Buckwheat Flour

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A variety of gluten free flour obtained by grinding the seeds of the buckwheat plant. Buckwheat flour has a slightly sour flavor and it is often processed with the addition of wheat flour in order to temper the taste. Buckwheat flour is often used in pancakes, waffles, blintzes, crepes, muffins, and soba noodles. Because it contains no gluten, buckwheat flour must be added to wheat flour for use in yeast breads. About 20% of the total quantity of flour used for yeast breads may consist of buckwheat flour with the remainder consisting of wheat flour. Even when using this small quantity in yeast breads, buckwheat flour provides a distinctive flavor to the loaf.

Buckwheat flour is usually made from unroasted groats (the kernels of the plant) and depending on the quantity of the dark hull that remains, the flour is graded light, medium, or dark. Supreme buckwheat flour is a name sometimes given to flour milled from whole buckwheat. Flour milled from buckwheat that has been hulled is sometimes called fancy buckwheat flour. Buckwheat can also be ground into flour at home using a coffee grinder or food processor.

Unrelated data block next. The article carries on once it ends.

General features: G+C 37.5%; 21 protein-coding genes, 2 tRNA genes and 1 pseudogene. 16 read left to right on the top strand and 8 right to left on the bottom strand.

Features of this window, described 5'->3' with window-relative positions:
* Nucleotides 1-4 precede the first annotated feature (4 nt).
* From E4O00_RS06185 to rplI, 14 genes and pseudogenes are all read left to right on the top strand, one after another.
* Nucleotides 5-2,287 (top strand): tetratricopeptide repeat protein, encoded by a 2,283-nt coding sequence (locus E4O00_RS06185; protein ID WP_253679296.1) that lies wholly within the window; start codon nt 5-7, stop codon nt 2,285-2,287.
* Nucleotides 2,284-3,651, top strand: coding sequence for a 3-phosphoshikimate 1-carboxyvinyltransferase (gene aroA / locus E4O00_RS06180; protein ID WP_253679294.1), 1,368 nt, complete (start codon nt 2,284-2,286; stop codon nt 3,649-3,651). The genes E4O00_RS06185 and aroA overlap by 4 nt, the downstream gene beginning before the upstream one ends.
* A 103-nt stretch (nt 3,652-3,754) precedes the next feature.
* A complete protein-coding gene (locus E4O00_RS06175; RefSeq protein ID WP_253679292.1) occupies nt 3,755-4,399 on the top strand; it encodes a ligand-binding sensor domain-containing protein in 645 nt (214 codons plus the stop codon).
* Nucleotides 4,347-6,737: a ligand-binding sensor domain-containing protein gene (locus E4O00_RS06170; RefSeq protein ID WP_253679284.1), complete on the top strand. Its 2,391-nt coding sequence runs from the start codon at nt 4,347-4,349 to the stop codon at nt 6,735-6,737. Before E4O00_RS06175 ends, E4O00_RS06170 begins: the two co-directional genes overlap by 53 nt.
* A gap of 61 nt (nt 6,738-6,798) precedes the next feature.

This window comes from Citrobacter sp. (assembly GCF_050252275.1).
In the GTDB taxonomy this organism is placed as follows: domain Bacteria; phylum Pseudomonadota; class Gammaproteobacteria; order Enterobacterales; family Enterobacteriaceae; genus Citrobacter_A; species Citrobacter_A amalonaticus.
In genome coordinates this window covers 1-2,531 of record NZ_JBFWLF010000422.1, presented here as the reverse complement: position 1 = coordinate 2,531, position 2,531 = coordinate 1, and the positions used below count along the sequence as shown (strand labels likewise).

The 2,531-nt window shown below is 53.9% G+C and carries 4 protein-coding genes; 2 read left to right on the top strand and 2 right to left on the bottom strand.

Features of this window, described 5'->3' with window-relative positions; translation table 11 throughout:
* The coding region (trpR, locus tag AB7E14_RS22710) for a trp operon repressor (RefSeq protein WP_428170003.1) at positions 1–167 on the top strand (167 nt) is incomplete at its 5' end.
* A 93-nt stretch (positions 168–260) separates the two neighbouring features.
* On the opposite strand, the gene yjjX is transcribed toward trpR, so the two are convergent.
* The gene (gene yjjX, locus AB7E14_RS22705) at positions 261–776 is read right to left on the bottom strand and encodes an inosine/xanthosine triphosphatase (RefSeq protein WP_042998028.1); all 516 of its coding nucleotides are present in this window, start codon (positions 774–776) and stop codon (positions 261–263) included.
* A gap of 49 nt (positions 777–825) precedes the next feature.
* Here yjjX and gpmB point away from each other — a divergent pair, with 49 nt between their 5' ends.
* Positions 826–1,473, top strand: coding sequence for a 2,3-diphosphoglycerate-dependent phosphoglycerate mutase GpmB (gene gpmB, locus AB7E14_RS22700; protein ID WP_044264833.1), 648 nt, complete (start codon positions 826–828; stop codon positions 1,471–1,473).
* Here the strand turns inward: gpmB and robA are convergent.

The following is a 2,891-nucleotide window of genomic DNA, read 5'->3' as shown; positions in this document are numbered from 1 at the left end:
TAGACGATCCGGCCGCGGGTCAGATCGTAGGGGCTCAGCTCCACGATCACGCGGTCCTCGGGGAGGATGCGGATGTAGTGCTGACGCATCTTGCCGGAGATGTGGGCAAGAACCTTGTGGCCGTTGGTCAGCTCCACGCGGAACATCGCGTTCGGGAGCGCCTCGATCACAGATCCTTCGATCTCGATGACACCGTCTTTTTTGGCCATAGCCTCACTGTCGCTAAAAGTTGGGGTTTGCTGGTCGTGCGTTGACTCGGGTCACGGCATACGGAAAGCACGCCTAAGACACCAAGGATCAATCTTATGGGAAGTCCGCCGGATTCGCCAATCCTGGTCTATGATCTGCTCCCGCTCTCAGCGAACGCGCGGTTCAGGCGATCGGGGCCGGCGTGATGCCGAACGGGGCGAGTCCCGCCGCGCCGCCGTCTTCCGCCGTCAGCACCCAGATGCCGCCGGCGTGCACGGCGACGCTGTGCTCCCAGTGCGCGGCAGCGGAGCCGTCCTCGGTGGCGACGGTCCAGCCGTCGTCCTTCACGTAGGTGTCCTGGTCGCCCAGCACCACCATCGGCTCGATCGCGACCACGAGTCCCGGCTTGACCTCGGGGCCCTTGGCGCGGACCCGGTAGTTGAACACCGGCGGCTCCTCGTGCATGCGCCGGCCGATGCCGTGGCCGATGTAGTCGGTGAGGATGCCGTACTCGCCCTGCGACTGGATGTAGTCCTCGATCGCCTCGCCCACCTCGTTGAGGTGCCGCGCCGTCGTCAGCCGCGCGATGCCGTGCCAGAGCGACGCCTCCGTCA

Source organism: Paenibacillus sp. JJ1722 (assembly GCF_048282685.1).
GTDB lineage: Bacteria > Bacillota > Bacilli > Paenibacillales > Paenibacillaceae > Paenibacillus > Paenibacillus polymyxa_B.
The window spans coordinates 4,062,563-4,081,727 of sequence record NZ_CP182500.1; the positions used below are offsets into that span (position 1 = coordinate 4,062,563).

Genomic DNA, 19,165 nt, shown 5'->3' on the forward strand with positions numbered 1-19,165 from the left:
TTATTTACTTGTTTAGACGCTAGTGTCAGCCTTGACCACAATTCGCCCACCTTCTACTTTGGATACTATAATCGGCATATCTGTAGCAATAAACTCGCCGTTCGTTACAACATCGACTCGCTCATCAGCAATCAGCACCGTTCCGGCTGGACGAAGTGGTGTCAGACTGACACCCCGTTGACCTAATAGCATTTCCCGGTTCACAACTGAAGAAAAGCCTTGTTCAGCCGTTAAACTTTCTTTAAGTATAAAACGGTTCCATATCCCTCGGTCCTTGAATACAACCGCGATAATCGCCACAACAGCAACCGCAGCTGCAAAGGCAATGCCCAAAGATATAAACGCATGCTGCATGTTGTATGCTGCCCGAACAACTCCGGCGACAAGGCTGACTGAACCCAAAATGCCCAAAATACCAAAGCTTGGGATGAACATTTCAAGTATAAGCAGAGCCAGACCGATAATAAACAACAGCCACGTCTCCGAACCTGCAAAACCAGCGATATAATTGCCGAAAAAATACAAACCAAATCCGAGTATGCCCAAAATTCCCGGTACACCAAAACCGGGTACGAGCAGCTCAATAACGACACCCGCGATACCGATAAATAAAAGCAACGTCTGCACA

Buckwheat flour is a rich source of the amino acid, lysine and it contains high levels of protein, calcium, magnesium, phosphorous, B vitamins, and iron. It is an excellent wheat substitute for people who are allergic to gluten (celiac disease).

Buckwheat flour should be stored in an airtight container in the refrigerator where it will keep for 2 months. It can be stored in the freezer for a half year. Buckwheat flour can be found in large food stores and in specialty shops and health food stores.

USDA Nutrition Facts

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